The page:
• **** 18:30—blood glucose testing, before dinner

The blood glucose level may be automatically stored to the drug administration device

  • ****18:35—administration of bolus insulin, e.g. injection or inhalation of bolus insulin, around dinner

Again, these data is automatically or manually stored, i.e. as the amount of insulin and the type of insulin (to the drug administration device

  • 19:00—dinner
  • 20:30—coffee
  • 21:30—blood glucose testing, after dinner

This information may be automatically stored or manually entered to the drug administration device

  • **** 23:30—blood glucose testing before bedtime

This information may be automatically stored or manually entered to the drug administration device

  • 23:35—administration of basal insulin, e.g. injection or inhalation of long acting insulin before the night

Again, these data is automatically or manually stored, i.e. as the amount of insulin and the type of insulin (long acting) to the drug administration device.

For both glucose values and insulin taken the corresponding time stamps (year, month, day, hour, minute) are to be stored with the data points.

The data items—marked with ****—are of interest prior to the use of the Modal Day and for carrying out the present invention and these items are in some way entered or wirelessly received to a data base. Subsequently, these data items can be retrieved for analysis according to the invention from said drug administration device.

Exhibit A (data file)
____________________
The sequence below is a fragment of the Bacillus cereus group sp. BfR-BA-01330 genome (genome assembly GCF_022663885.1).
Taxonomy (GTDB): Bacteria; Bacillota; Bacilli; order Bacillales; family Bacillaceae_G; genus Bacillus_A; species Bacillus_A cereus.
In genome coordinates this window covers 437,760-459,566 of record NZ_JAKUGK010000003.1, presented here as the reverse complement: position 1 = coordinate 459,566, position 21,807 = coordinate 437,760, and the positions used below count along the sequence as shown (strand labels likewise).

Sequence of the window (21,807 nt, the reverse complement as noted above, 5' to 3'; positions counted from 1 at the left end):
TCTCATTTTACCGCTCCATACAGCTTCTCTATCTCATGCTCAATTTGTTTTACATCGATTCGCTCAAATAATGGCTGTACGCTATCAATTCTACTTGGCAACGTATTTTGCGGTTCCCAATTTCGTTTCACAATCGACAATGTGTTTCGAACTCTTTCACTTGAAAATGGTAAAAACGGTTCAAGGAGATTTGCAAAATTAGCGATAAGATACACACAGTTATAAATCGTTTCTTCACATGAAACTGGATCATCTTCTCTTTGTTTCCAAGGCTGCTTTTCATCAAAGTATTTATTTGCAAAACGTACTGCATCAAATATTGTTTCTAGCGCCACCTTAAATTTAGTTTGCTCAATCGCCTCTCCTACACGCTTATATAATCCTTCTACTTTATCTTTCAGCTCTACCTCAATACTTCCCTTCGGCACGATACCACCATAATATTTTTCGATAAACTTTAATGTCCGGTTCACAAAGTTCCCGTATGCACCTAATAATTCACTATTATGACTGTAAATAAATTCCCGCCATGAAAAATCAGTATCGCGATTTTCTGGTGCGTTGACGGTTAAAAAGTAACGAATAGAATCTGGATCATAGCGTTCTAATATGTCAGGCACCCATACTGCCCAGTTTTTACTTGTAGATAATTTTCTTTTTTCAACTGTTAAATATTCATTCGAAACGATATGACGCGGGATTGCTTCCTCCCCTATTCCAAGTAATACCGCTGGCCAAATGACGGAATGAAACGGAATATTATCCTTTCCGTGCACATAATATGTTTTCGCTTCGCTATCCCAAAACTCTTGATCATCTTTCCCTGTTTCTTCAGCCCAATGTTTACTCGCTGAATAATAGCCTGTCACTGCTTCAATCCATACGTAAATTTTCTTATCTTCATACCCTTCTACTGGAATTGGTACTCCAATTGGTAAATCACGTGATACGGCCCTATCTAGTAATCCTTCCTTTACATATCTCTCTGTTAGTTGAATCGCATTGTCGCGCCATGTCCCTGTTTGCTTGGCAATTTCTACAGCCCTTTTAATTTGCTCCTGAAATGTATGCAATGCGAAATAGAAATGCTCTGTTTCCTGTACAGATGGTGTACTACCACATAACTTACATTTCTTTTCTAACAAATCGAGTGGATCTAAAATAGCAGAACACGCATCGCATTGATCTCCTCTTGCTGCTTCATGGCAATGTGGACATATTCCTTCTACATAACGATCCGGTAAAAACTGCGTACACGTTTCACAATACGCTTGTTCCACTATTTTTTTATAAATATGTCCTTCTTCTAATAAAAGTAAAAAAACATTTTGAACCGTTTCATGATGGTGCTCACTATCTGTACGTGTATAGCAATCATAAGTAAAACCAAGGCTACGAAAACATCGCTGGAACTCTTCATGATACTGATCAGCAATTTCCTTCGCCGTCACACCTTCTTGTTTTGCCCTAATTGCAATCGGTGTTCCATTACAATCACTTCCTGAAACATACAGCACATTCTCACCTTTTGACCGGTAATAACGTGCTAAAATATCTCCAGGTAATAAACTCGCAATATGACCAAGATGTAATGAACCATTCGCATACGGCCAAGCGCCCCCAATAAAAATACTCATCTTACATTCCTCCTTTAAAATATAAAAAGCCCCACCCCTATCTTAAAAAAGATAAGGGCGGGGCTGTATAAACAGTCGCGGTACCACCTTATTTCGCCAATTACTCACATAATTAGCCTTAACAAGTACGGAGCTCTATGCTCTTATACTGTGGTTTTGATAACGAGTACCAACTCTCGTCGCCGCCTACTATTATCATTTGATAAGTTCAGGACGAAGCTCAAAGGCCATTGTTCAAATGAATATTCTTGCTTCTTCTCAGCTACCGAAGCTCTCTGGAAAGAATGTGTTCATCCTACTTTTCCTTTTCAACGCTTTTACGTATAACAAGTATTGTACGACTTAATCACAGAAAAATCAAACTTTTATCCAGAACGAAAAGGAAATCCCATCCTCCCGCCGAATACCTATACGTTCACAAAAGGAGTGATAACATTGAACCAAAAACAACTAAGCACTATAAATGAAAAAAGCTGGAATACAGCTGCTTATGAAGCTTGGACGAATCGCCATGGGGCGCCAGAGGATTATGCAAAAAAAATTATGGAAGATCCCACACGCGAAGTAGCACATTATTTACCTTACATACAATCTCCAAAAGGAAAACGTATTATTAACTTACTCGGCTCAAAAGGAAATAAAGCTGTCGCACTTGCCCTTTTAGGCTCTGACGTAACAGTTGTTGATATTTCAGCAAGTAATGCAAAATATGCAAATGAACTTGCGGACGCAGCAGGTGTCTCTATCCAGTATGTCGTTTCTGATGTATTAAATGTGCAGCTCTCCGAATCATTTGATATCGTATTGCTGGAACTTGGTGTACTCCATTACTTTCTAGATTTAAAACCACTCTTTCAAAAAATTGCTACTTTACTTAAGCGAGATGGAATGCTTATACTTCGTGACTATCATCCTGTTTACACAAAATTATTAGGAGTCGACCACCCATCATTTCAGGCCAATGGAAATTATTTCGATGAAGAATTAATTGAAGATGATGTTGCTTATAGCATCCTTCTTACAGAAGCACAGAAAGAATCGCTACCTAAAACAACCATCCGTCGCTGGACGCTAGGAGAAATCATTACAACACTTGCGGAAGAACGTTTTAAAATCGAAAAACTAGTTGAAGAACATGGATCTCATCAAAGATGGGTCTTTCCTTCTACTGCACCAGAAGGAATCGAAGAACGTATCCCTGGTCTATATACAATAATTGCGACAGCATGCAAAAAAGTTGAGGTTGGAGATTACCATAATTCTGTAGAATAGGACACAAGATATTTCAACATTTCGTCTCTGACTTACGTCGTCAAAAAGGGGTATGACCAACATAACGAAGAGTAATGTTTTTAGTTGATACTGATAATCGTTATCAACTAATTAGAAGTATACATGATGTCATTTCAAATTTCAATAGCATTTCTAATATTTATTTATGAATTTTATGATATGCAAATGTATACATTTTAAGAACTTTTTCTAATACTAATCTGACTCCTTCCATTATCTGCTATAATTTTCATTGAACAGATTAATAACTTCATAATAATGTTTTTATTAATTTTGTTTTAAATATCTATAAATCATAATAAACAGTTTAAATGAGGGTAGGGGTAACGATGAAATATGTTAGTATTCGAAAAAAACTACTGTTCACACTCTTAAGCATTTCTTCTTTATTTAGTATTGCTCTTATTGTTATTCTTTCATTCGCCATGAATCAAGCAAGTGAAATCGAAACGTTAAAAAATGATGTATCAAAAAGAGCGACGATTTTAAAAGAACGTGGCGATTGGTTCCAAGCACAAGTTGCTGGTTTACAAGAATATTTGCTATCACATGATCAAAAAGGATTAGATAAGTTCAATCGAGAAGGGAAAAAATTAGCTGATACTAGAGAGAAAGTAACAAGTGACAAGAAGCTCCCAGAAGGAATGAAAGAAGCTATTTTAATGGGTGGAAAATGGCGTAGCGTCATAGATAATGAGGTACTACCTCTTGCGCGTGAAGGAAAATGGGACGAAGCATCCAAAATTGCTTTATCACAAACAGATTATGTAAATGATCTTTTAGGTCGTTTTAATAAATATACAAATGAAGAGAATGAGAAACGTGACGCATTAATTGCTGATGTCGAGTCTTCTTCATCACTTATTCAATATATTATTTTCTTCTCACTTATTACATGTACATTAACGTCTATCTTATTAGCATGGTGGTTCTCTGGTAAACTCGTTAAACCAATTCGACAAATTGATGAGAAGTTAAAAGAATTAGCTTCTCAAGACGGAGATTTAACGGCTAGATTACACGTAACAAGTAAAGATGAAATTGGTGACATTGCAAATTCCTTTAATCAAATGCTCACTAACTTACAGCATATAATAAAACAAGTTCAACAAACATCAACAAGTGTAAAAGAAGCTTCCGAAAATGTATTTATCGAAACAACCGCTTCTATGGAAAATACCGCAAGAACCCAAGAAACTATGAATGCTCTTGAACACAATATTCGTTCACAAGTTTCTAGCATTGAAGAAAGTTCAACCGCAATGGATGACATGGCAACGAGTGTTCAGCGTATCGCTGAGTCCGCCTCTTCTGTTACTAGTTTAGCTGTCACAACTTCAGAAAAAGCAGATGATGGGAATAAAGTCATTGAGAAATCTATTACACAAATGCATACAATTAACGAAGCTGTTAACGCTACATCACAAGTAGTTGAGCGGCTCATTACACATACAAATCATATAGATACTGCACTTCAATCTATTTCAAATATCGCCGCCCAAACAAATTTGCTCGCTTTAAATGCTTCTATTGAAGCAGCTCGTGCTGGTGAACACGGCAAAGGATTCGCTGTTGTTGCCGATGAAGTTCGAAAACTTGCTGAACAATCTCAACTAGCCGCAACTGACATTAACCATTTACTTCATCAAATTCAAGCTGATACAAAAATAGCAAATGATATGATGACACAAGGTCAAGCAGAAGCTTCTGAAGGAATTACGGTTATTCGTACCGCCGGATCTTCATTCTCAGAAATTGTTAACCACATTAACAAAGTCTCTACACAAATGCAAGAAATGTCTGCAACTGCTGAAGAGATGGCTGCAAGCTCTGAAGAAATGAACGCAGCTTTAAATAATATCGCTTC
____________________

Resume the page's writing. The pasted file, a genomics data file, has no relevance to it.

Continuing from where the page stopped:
Data items as above indicated with **** are logged, the logging typically takes places from more days (dates) which then comprise the users' diary data for several days.

Addressing the prandial day according to the invention is a variation of the Modal Day display. The time of meals is not known—and it is not expected that the user will be bothered to tell. The points of times for the bolus insulin administrations are applied instead of the meal times, assuming that the time between bolus insulin administration and start of the meal approximately is the same every day. That is a very reasonable assumption, assuming that the user uses the same sort of fast acting insulin as bolus insulin every day.

A patient should measure the blood glucose just before taking hid insulin before meals and 2 hours after meals. If the patient did that—which in the real word is rare—the following timeline is expected: blood glucose measurement, administration of bolus insulin, meal, 2 hours, blood glucose measurement, some hours, blood glucose measurement, administration of bolus insulin, e.g. injection of fast acting insulin, meal, 2 hours and so on. In the real world, a smaller number of blood glucose measurements are performed. That is not a problem for the invention—it just means fewer points are analysed and subsequently can be plotted.

In all cases, it is a prerequisite that said data—except for the time stamps of the three meals—as diary data from several days are available for carrying out the invention, i.e. as a method and the method carried out on said drug administration device.

The drug administration device may be a doser for injection of insulin in various concentrations, it may be in a simpler form as an electronic syringe equipped with displaying capabilities. For example U.S. Pat. No. 6,540,672, U.S. Pat. No. 6,656,114, US2002010432 and US2003032868 all disclose intelligent drug administration devices, which are hereby incorporated by reference in its entirety. The invention may as well be carried on a drug administration device in form of a pump also capable of infusing insulin in various concentrations as general known in the art.